Characterization of 5′-methylthioadenosine/S-adenosylhomocysteine nucleosidases from Borrelia burgdorferi: Antibiotic targets for Lyme disease

Kenneth A. Cornell, Reece J. Knippel, Gerald R. Cortright, Meghan Fonken, Christian Guerrero, Amy R. Hall, Kristen A. Mitchell, John H. Thurston, Patrick Erstad, Aoxiang Tao, Dong Xu, Nikhat Parveen

Research output: Contribution to journalArticle

Abstract

Background: Borrelia burgdorferi causes Lyme disease, the most common tick-borne illness in the United States. The Center for Disease Control and Prevention estimates that the occurrence of Lyme disease in the U.S. has now reached approximately 300,000 cases annually. Early stage Borrelia burgdorferi infections are generally treatable with oral antibiotics, but late stage disease is more difficult to treat and more likely to lead to post-treatment Lyme disease syndrome. Methods: Here we examine three unique 5′-methylthioadenosine/S-adenosylhomocysteine (MTA/SAH) nucleosidases (MTNs or MTANs, EC 3.2.2.9) responsible for salvage of adenine and methionine in B. burgdorferi and explore their potential as antibiotic targets to treat Lyme disease. Recombinant Borrelia MTNs were expressed and purified from E. coli. The enzymes were extensively characterized for activity, specificity, and inhibition using a UV spectrophotometric assay. In vitro antibiotic activities of MTN inhibitors were assessed using a bioluminescent BacTiter-Glo™ assay. Results: The three Borrelia MTNs showed unique activities against the native substrates MTA, SAH, and 5′-deoxyadenosine. Analysis of substrate analogs revealed that specific activity rapidly dropped as the length of the 5′-alkylthio substitution increased. Non-hydrolysable nucleoside transition state analogs demonstrated sub-nanomolar enzyme inhibition constants. Lastly, two late stage transition state analogs exerted in vitro IC50 values of 0.3–0.4 μg/mL against cultured B. burgdorferi cells. Conclusion: B. burgdorferi is unusual in that it expresses three distinct MTNs (cytoplasmic, membrane bound, and secreted) that are effectively inactivated by nucleoside analogs. General significance: The Borrelia MTNs appear to be promising targets for developing new antibiotics to treat Lyme disease.

Original languageEnglish (US)
Article number129455
JournalBiochimica et Biophysica Acta - General Subjects
Volume1864
Issue number1
DOIs
StatePublished - Jan 2020

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adenosylhomocysteine nucleosidase
Borrelia burgdorferi
Lyme Disease
Borrelia
Anti-Bacterial Agents
Nucleosides
Pemetrexed
Borrelia Infections
Assays
Disease control
Enzyme inhibition
Salvaging
Ticks
Adenine
Enzymes
Centers for Disease Control and Prevention (U.S.)
Methionine
Inhibitory Concentration 50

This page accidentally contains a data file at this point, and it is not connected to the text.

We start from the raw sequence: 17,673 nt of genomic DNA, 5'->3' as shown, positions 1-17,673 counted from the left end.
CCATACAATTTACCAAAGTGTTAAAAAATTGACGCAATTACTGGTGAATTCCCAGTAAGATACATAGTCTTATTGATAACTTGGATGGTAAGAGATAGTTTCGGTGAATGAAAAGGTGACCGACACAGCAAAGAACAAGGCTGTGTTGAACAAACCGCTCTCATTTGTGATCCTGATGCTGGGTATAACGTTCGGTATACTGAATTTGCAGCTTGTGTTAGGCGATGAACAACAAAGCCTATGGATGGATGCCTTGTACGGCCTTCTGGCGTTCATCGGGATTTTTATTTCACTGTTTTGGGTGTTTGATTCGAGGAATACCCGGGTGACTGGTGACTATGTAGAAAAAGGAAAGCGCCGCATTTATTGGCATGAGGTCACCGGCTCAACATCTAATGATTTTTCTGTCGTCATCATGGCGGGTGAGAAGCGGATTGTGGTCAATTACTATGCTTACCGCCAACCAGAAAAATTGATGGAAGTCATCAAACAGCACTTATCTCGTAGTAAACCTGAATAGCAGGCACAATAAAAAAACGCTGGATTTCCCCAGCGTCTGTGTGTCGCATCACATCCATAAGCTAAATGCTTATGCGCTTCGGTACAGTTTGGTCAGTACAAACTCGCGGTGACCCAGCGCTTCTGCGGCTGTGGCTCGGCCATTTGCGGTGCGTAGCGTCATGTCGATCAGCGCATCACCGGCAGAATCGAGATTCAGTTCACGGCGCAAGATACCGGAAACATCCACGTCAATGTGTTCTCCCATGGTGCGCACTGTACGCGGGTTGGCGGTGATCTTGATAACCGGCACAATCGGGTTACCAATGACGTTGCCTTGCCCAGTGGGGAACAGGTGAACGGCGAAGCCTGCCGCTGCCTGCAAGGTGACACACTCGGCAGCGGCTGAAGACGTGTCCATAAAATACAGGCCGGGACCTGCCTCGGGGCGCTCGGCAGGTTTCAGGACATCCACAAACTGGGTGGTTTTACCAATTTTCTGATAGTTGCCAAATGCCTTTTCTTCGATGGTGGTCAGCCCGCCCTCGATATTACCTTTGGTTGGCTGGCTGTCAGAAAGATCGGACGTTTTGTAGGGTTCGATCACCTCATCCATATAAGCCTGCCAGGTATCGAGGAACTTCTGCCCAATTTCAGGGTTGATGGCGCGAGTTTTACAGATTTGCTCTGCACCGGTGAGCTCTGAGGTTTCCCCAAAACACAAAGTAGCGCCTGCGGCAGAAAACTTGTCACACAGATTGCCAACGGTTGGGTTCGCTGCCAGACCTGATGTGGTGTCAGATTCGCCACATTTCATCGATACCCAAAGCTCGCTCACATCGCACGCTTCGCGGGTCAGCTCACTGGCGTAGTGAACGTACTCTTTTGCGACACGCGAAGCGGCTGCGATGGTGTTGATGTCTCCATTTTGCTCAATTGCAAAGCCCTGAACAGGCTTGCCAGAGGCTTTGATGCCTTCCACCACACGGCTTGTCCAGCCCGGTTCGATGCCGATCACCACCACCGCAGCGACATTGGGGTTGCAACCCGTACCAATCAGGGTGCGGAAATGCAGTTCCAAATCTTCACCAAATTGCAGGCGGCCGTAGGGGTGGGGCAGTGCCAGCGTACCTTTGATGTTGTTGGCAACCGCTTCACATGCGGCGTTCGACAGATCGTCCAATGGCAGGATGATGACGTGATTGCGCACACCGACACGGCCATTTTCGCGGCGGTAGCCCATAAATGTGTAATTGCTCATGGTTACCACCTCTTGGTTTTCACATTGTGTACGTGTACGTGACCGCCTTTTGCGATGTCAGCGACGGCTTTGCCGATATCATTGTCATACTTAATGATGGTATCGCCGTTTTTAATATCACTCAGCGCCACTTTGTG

Substrates
Escherichia coli

All Science Journal Classification (ASJC) codes

  • Biophysics
  • Biochemistry
  • Molecular Biology

Keywords

  • Borrelia
  • Lyme disease
  • MTA/SAH Nucleosidases
  • MTAN
  • MTN
  • Transition state analog

Cite this

Cornell, Kenneth A. ; Knippel, Reece J. ; Cortright, Gerald R. ; Fonken, Meghan ; Guerrero, Christian ; Hall, Amy R. ; Mitchell, Kristen A. ; Thurston, John H. ; Erstad, Patrick ; Tao, Aoxiang ; Xu, Dong ; Parveen, Nikhat. / Characterization of 5′-methylthioadenosine/S-adenosylhomocysteine nucleosidases from Borrelia burgdorferi : Antibiotic targets for Lyme disease. In: Biochimica et Biophysica Acta - General Subjects. 2020 ; Vol. 1864, No. 1.
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abstract = "Background: Borrelia burgdorferi causes Lyme disease, the most common tick-borne illness in the United States. The Center for Disease Control and Prevention estimates that the occurrence of Lyme disease in the U.S. has now reached approximately 300,000 cases annually. Early stage Borrelia burgdorferi infections are generally treatable with oral antibiotics, but late stage disease is more difficult to treat and more likely to lead to post-treatment Lyme disease syndrome. Methods: Here we examine three unique 5′-methylthioadenosine/S-adenosylhomocysteine (MTA/SAH) nucleosidases (MTNs or MTANs, EC 3.2.2.9) responsible for salvage of adenine and methionine in B. burgdorferi and explore their potential as antibiotic targets to treat Lyme disease. Recombinant Borrelia MTNs were expressed and purified from E. coli. The enzymes were extensively characterized for activity, specificity, and inhibition using a UV spectrophotometric assay. In vitro antibiotic activities of MTN inhibitors were assessed using a bioluminescent BacTiter-Glo™ assay. Results: The three Borrelia MTNs showed unique activities against the native substrates MTA, SAH, and 5′-deoxyadenosine. Analysis of substrate analogs revealed that specific activity rapidly dropped as the length of the 5′-alkylthio substitution increased. Non-hydrolysable nucleoside transition state analogs demonstrated sub-nanomolar enzyme inhibition constants. Lastly, two late stage transition state analogs exerted in vitro IC50 values of 0.3–0.4 μg/mL against cultured B. burgdorferi cells. Conclusion: B. burgdorferi is unusual in that it expresses three distinct MTNs (cytoplasmic, membrane bound, and secreted) that are effectively inactivated by nucleoside analogs. General significance: The Borrelia MTNs appear to be promising targets for developing new antibiotics to treat Lyme disease.",